Systematic multidisciplinary approach to study traumatic bleeding as a complex structural and biomechanical problem

Project Details

Description

Project Summary Fibrin plays a critical role in hemostasis, thrombosis and wound healing by providing mechanical stability to blood clots that undergo deformation due to (patho)-physiologic conditions. Fibrinogen is rapidly depleted from the blood following traumatic injury which can lead to the development of coagulopathy, or bleeding; this has been correlated with an increased risk of death and a maladaptive inflammatory response. Importantly, trauma is the leading cause of death among young people. We have amassed considerable evidence that fibrinogen, fibrin, and clot structure are key drivers of thrombotic disorders. However, little is known regarding how changes in fibrinogen and fibrin clot formation during trauma coagulopathy may link hemostasis, inflammation, and immunity after trauma. In Specific Aim 1 I propose to take a multidisciplinary approach to systematically examine blood clot formation, structure, mechanics, and fibrinolytic properties in the trauma setting. In Specific Aim 2 I plan to examine the interplay between fibrin and the inflammatory cells, macrophages, in coagulopathy. Cutting edge experimental, imaging, and mechanical testing techniques will be used in vitro and in vivo assays with both reconstituted and patient samples to develop a holistic understanding of this complex process. In Specific Aim 3, the information gained during this examination will be used to inform the design of immuno- modulatory hemostatic biomaterials for potential use in trauma patients. Gaining the fundamental knowledge proposed here will inform the understanding of bleeding and hemostasis, the interplay between fibrin and inflammatory cells, and the use of fibrin in biomaterials. During the mentored phases I will gain the background and experimental skills needed to accomplish the proposed research under the guidance of the mentoring team and collaborators and give me the foundation to take a multidisciplinary approach to this important and understudied area of research. Importantly, my mentoring team has a strong track record in training post-doctoral fellows for a transition into a career as an independent investigator and will foster the growth of not only my research skills but also my leadership, mentoring, and professional development acumen. Combining the new skills learned during the K99 mentored phase with my prior expertise in hemostasis, thrombosis, and clot contraction will uniquely position me to take a multidisciplinary approach to studying blood biomaterial interactions and allow me to launch an independent and distinct laboratory that can impact a variety of fields.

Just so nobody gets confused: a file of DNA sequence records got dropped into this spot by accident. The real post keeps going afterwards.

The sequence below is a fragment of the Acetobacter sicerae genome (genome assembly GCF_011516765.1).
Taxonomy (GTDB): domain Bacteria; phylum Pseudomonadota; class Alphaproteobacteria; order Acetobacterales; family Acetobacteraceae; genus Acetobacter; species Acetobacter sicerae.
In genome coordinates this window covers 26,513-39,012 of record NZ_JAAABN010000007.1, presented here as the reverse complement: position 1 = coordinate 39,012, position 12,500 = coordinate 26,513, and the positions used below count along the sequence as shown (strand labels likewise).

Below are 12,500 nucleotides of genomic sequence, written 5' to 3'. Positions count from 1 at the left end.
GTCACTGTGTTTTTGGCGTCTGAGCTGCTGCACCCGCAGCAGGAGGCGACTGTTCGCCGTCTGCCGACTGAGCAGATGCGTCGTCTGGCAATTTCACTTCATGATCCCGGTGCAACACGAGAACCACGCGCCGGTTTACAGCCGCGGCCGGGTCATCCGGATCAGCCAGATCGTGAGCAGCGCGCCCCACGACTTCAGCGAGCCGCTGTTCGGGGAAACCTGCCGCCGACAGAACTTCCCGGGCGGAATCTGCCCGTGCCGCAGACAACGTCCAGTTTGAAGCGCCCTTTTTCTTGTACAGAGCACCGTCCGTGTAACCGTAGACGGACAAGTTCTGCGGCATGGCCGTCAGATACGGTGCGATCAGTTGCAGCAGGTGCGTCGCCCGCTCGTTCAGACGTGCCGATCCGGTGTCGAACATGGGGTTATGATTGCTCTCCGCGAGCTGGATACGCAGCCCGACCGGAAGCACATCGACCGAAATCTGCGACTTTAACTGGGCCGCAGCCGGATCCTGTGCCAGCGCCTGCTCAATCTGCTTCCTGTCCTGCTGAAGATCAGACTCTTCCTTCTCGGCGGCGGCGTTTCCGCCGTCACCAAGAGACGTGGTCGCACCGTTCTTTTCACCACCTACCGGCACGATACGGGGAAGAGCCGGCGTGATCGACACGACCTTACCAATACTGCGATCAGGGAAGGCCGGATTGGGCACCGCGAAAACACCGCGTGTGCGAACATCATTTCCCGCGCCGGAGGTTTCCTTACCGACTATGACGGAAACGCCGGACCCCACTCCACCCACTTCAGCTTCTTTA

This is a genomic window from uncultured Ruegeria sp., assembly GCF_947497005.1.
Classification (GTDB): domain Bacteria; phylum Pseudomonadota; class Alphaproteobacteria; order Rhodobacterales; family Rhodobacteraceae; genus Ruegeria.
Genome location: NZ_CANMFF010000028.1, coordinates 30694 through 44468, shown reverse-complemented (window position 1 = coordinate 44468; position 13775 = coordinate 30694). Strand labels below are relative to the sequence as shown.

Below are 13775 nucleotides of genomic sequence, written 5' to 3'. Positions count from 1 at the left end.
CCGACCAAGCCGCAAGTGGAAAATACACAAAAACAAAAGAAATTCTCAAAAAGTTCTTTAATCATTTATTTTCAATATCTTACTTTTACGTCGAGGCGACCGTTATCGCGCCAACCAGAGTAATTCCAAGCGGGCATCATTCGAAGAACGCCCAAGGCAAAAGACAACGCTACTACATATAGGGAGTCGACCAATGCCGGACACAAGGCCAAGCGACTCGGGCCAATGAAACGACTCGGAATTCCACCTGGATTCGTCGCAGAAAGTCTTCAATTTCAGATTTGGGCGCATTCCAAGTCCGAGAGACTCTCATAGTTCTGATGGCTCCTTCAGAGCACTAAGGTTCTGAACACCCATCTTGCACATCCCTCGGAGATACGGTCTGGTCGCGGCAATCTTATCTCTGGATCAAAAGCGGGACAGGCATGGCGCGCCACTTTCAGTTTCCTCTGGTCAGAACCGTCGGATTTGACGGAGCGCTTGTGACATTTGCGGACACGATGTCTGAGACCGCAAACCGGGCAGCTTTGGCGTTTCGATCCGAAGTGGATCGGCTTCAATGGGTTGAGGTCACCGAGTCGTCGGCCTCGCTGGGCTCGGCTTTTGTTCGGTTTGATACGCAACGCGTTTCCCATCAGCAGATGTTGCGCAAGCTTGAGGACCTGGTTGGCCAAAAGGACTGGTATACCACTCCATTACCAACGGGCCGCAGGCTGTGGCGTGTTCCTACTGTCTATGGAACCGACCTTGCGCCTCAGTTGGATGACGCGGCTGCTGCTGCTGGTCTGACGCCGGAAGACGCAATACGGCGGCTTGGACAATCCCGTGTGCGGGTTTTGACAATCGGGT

StatusActive
Effective start/end date9/1/196/30/21

Funding

  • National Heart, Lung, and Blood Institute: $91,746.00
  • National Heart, Lung, and Blood Institute: $248,998.00

ASJC

  • Hematology

Fingerprint

Explore the research topics touched on by this project. These labels are generated based on the underlying awards/grants. Together they form a unique fingerprint.